In addition, while the author has gone to great lengths to avoid use of legalese in this book, the use of commonly-used terms of art in the context of Texas Homeowners Association law could not be avoided and are used frequently throughout this book. These commonly-used terms of art have special understood meanings in the context of Texas Homeowners Association law and are often utilized or incorporated into the governing documents of Texas Homeowners Associations. For such reasons, these commonly-used terms of art have been incorporated in this book as well, and are identified by the use of initial capital letters, as in the case of “Homeowners Association,” or all capital letters, as in the case of the abbreviation “HOA.” All such commonly-used terms of art have been included in the Glossary of Terms in the Appendix of this book. If the reader is unfamiliar with the meanings of these terms, he or she is encouraged to review the Glossary of Terms.

Finally, it is the hope of the author that this book will assist homeowners serving in leadership roles within Texas Homeowners Associations in understanding their duties and responsibilities and the regulatory authority that governs their Homeowners Association by simplifying and clarifying the formal and technical elements of association operation under Texas and federal laws and explaining it in plain English so that it does not take an attorney to interpret it. Despite such intentions, many functions of Texas Homeowners Associations will be regulated by each Homeowners Association’s particular governing documents, which can differ significantly from community to community. For such reason, this book is not intended to be a substitute for legal advice from an attorney and should not be relied upon in lieu of seeking legal advice from an attorney familiar with the laws applicable to Texas Homeowners Associations who has reviewed the governing documents applicable to a particular community. Notwithstanding, this book will serve as a useful guidebook and exhaustive reference manual on the laws applicable to Texas Homeowners Associations and enable homeowners to better understand and interpret the governing documents applicable to their community and aid in the administration and operation of the Homeowners Associations in which they serve.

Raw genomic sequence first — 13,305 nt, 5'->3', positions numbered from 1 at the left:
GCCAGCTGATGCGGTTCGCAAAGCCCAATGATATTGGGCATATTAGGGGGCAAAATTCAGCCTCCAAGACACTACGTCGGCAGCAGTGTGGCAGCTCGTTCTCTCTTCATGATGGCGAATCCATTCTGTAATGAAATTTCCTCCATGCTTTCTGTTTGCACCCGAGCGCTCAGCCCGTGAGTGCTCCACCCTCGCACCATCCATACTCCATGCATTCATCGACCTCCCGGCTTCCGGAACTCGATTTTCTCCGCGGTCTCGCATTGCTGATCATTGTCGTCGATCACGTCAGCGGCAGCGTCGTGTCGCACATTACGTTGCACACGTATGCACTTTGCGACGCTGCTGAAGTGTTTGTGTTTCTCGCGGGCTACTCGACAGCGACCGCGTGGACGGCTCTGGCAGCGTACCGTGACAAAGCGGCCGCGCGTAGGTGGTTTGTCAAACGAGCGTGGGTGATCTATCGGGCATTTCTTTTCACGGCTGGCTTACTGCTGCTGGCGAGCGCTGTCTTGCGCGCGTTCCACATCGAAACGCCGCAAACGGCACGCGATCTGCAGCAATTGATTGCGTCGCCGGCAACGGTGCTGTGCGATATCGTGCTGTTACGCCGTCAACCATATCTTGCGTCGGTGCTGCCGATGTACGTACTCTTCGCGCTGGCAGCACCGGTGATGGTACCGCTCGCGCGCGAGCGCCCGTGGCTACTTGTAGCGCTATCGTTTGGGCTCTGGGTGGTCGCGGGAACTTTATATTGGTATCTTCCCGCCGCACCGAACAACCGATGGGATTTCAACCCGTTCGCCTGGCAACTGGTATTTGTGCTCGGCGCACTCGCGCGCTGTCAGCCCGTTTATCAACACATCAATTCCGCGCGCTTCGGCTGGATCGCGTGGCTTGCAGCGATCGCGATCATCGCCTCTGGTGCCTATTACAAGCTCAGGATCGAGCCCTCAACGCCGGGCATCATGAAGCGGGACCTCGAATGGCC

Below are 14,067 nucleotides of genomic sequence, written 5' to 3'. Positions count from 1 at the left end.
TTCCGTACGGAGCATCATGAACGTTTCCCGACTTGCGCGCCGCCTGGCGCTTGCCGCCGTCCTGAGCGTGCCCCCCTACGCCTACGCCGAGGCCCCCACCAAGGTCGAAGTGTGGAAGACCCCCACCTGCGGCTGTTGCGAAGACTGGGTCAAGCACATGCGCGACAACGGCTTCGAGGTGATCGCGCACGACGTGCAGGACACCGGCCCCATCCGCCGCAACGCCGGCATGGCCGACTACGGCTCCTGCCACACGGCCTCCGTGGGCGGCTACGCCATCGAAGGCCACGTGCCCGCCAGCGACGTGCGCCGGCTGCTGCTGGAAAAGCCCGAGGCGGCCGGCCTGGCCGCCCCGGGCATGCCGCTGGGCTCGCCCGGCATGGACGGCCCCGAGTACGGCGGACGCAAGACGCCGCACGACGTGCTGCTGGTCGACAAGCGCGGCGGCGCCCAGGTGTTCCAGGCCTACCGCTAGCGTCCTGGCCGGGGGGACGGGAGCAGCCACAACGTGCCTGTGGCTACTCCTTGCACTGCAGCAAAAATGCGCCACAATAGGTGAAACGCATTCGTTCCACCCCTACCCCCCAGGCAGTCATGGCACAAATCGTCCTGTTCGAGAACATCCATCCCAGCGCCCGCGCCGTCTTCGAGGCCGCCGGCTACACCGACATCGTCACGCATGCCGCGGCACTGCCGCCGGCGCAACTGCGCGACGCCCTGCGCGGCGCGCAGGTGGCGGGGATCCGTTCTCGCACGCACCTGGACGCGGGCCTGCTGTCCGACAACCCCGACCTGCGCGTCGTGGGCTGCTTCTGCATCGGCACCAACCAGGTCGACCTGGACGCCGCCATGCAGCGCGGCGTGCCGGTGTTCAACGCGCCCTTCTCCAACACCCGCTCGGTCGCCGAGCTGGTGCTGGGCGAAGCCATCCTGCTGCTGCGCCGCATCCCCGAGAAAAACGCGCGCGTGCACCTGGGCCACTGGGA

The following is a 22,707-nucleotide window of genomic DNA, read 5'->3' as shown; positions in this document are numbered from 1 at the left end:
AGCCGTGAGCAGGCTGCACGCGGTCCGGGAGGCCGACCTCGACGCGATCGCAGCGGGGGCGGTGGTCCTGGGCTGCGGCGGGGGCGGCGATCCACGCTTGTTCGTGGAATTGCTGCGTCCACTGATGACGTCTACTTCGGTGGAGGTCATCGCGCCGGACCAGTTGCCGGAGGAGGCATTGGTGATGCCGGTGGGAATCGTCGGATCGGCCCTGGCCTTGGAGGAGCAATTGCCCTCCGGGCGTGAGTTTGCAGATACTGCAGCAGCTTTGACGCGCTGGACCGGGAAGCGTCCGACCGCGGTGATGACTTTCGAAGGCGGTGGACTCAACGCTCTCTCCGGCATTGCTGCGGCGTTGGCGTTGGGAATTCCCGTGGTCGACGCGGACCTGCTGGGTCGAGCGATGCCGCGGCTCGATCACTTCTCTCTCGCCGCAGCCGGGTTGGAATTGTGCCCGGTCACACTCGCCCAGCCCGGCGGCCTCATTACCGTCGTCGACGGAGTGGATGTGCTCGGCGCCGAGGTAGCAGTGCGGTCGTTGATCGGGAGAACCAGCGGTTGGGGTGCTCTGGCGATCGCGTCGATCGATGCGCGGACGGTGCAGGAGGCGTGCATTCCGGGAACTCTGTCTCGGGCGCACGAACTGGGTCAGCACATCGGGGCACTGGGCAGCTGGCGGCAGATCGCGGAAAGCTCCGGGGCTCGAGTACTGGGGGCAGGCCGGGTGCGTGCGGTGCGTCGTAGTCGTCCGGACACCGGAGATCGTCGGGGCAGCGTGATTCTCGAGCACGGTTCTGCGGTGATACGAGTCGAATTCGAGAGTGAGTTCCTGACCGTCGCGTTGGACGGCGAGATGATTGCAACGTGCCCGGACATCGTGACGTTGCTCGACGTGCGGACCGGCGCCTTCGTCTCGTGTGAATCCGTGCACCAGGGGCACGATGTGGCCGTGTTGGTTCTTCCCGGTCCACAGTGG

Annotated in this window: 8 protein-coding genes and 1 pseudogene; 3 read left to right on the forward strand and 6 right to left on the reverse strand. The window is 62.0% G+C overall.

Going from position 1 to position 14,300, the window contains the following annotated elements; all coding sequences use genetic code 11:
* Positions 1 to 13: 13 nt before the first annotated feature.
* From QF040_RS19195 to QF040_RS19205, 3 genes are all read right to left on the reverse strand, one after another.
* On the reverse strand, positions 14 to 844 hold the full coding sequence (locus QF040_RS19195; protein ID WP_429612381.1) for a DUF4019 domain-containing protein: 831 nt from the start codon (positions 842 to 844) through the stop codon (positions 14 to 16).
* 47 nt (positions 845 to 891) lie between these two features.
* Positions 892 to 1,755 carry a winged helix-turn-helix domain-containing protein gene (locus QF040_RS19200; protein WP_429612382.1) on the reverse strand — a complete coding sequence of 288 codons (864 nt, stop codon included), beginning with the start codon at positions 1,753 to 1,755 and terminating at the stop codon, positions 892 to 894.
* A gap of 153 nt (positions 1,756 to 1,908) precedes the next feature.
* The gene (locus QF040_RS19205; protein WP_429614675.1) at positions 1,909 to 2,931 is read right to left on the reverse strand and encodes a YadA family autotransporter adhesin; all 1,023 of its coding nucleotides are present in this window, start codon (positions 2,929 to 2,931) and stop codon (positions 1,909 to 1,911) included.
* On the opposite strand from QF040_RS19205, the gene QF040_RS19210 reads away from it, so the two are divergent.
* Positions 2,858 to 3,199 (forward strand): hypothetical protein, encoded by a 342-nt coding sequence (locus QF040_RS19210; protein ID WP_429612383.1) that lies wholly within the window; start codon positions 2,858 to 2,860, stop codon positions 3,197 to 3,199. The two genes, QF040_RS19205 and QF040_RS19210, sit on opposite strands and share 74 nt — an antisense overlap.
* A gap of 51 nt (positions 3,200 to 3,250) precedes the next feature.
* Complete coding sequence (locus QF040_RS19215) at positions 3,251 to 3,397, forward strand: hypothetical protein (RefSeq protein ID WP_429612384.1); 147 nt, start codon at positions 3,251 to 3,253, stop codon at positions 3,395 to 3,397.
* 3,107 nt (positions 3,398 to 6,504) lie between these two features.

1  See In 1970, there were
only 10,000 association-governed communities in the United States, which governed
over 701,000 homes and 2.1 million residents.

2  See